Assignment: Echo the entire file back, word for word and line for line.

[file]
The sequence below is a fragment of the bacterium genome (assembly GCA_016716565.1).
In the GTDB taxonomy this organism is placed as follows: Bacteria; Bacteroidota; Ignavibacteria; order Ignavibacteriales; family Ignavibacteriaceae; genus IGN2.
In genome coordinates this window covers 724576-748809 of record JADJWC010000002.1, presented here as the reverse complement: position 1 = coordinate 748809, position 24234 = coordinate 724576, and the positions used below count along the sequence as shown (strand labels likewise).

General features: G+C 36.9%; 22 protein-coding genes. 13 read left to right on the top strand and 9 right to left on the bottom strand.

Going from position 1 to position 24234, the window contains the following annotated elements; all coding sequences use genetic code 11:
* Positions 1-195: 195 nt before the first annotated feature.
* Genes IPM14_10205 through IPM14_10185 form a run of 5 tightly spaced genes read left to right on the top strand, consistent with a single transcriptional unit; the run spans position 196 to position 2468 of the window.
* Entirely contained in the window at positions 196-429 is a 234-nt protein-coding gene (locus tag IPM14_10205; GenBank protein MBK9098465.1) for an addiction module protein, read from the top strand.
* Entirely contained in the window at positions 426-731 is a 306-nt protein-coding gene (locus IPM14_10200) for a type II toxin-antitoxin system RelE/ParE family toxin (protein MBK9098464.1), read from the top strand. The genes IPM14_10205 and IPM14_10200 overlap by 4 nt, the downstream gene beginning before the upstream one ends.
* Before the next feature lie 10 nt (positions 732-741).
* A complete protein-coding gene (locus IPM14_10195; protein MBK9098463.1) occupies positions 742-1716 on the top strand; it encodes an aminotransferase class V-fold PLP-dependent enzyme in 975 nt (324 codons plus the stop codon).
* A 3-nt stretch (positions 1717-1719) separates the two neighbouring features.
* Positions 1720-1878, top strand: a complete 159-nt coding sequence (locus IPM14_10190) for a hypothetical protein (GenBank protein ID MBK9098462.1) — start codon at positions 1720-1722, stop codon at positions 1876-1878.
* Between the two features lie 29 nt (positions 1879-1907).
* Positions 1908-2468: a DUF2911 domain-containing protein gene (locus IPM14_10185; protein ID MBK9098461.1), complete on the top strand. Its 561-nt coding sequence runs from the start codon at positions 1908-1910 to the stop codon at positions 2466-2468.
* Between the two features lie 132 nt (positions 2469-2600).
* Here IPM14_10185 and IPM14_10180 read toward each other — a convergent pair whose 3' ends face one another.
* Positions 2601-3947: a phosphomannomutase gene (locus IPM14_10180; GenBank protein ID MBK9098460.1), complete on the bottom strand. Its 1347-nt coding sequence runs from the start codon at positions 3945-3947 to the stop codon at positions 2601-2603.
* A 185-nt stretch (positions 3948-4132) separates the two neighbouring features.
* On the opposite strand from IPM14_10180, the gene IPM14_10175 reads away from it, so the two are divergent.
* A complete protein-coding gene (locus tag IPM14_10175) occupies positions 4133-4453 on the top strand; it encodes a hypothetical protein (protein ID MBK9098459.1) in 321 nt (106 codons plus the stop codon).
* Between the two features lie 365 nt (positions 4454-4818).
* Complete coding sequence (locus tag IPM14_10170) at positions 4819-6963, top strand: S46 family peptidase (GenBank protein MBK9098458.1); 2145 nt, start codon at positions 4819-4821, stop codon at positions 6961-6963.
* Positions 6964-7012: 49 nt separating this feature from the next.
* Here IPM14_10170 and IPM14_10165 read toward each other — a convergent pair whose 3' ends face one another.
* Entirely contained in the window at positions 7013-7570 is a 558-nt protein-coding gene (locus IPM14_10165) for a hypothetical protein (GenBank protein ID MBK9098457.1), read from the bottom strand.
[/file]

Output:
The sequence below is a fragment of the bacterium genome (assembly GCA_016716565.1).
In the GTDB taxonomy this organism is placed as follows: Bacteria; Bacteroidota; Ignavibacteria; order Ignavibacteriales; family Ignavibacteriaceae; genus IGN2.
In genome coordinates this window covers 724576-748809 of record JADJWC010000002.1, presented here as the reverse complement: position 1 = coordinate 748809, position 24234 = coordinate 724576, and the positions used below count along the sequence as shown (strand labels likewise).

General features: G+C 36.9%; 22 protein-coding genes. 13 read left to right on the top strand and 9 right to left on the bottom strand.

Going from position 1 to position 24234, the window contains the following annotated elements; all coding sequences use genetic code 11:
* Positions 1-195: 195 nt before the first annotated feature.
* Genes IPM14_10205 through IPM14_10185 form a run of 5 tightly spaced genes read left to right on the top strand, consistent with a single transcriptional unit; the run spans position 196 to position 2468 of the window.
* Entirely contained in the window at positions 196-429 is a 234-nt protein-coding gene (locus tag IPM14_10205; GenBank protein MBK9098465.1) for an addiction module protein, read from the top strand.
* Entirely contained in the window at positions 426-731 is a 306-nt protein-coding gene (locus IPM14_10200) for a type II toxin-antitoxin system RelE/ParE family toxin (protein MBK9098464.1), read from the top strand. The genes IPM14_10205 and IPM14_10200 overlap by 4 nt, the downstream gene beginning before the upstream one ends.
* Before the next feature lie 10 nt (positions 732-741).
* A complete protein-coding gene (locus IPM14_10195; protein MBK9098463.1) occupies positions 742-1716 on the top strand; it encodes an aminotransferase class V-fold PLP-dependent enzyme in 975 nt (324 codons plus the stop codon).
* A 3-nt stretch (positions 1717-1719) separates the two neighbouring features.
* Positions 1720-1878, top strand: a complete 159-nt coding sequence (locus IPM14_10190) for a hypothetical protein (GenBank protein ID MBK9098462.1) — start codon at positions 1720-1722, stop codon at positions 1876-1878.
* Between the two features lie 29 nt (positions 1879-1907).
* Positions 1908-2468: a DUF2911 domain-containing protein gene (locus IPM14_10185; protein ID MBK9098461.1), complete on the top strand. Its 561-nt coding sequence runs from the start codon at positions 1908-1910 to the stop codon at positions 2466-2468.
* Between the two features lie 132 nt (positions 2469-2600).
* Here IPM14_10185 and IPM14_10180 read toward each other — a convergent pair whose 3' ends face one another.
* Positions 2601-3947: a phosphomannomutase gene (locus IPM14_10180; GenBank protein ID MBK9098460.1), complete on the bottom strand. Its 1347-nt coding sequence runs from the start codon at positions 3945-3947 to the stop codon at positions 2601-2603.
* A 185-nt stretch (positions 3948-4132) separates the two neighbouring features.
* On the opposite strand from IPM14_10180, the gene IPM14_10175 reads away from it, so the two are divergent.
* A complete protein-coding gene (locus tag IPM14_10175) occupies positions 4133-4453 on the top strand; it encodes a hypothetical protein (protein ID MBK9098459.1) in 321 nt (106 codons plus the stop codon).
* Between the two features lie 365 nt (positions 4454-4818).
* Complete coding sequence (locus tag IPM14_10170) at positions 4819-6963, top strand: S46 family peptidase (GenBank protein MBK9098458.1); 2145 nt, start codon at positions 4819-4821, stop codon at positions 6961-6963.
* Positions 6964-7012: 49 nt separating this feature from the next.
* Here IPM14_10170 and IPM14_10165 read toward each other — a convergent pair whose 3' ends face one another.
* Entirely contained in the window at positions 7013-7570 is a 558-nt protein-coding gene (locus IPM14_10165) for a hypothetical protein (GenBank protein ID MBK9098457.1), read from the bottom strand.